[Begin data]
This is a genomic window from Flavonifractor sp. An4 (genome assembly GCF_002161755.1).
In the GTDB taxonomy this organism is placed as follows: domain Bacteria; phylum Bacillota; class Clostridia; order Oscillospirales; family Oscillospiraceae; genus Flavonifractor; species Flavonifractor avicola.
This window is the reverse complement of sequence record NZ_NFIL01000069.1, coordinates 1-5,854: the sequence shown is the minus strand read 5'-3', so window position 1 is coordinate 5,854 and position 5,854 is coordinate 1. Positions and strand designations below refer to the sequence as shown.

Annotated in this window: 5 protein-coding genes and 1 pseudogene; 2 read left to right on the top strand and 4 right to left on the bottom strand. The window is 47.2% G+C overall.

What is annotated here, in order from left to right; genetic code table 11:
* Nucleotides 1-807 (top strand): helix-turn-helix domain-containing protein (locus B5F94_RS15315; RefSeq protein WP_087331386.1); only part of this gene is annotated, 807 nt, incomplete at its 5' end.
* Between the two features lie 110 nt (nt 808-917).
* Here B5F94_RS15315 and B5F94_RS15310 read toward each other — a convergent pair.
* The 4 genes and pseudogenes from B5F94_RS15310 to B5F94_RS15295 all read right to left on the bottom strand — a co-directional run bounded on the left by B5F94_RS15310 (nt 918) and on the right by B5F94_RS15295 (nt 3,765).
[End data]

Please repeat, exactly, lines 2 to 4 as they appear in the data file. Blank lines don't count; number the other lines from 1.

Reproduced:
In the GTDB taxonomy this organism is placed as follows: domain Bacteria; phylum Bacillota; class Clostridia; order Oscillospirales; family Oscillospiraceae; genus Flavonifractor; species Flavonifractor avicola.
This window is the reverse complement of sequence record NZ_NFIL01000069.1, coordinates 1-5,854: the sequence shown is the minus strand read 5'-3', so window position 1 is coordinate 5,854 and position 5,854 is coordinate 1. Positions and strand designations below refer to the sequence as shown.

Annotated in this window: 5 protein-coding genes and 1 pseudogene; 2 read left to right on the top strand and 4 right to left on the bottom strand. The window is 47.2% G+C overall.